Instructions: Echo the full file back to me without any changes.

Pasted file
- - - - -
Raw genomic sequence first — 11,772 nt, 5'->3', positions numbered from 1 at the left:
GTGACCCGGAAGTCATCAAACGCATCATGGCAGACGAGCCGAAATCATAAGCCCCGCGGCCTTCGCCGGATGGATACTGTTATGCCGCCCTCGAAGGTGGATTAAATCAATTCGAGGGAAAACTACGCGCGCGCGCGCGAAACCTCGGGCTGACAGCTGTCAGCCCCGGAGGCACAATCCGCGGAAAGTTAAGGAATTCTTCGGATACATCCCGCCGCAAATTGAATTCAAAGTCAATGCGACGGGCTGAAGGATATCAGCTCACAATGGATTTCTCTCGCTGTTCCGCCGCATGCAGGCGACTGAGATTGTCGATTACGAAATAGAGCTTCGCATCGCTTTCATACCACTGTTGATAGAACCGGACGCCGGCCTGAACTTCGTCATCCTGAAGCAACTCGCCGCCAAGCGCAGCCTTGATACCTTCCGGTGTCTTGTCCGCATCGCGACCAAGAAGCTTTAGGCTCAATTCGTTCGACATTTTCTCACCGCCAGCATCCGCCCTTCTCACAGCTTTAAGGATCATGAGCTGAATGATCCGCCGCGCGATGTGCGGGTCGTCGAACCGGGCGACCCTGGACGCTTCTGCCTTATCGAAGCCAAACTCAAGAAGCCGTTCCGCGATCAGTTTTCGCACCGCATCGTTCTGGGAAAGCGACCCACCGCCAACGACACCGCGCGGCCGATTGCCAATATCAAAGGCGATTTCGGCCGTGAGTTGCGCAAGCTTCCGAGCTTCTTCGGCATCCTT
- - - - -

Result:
Raw genomic sequence first — 11,772 nt, 5'->3', positions numbered from 1 at the left:
GTGACCCGGAAGTCATCAAACGCATCATGGCAGACGAGCCGAAATCATAAGCCCCGCGGCCTTCGCCGGATGGATACTGTTATGCCGCCCTCGAAGGTGGATTAAATCAATTCGAGGGAAAACTACGCGCGCGCGCGCGAAACCTCGGGCTGACAGCTGTCAGCCCCGGAGGCACAATCCGCGGAAAGTTAAGGAATTCTTCGGATACATCCCGCCGCAAATTGAATTCAAAGTCAATGCGACGGGCTGAAGGATATCAGCTCACAATGGATTTCTCTCGCTGTTCCGCCGCATGCAGGCGACTGAGATTGTCGATTACGAAATAGAGCTTCGCATCGCTTTCATACCACTGTTGATAGAACCGGACGCCGGCCTGAACTTCGTCATCCTGAAGCAACTCGCCGCCAAGCGCAGCCTTGATACCTTCCGGTGTCTTGTCCGCATCGCGACCAAGAAGCTTTAGGCTCAATTCGTTCGACATTTTCTCACCGCCAGCATCCGCCCTTCTCACAGCTTTAAGGATCATGAGCTGAATGATCCGCCGCGCGATGTGCGGGTCGTCGAACCGGGCGACCCTGGACGCTTCTGCCTTATCGAAGCCAAACTCAAGAAGCCGTTCCGCGATCAGTTTTCGCACCGCATCGTTCTGGGAAAGCGACCCACCGCCAACGACACCGCGCGGCCGATTGCCAATATCAAAGGCGATTTCGGCCGTGAGTTGCGCAAGCTTCCGAGCTTCTTCGGCATCCTT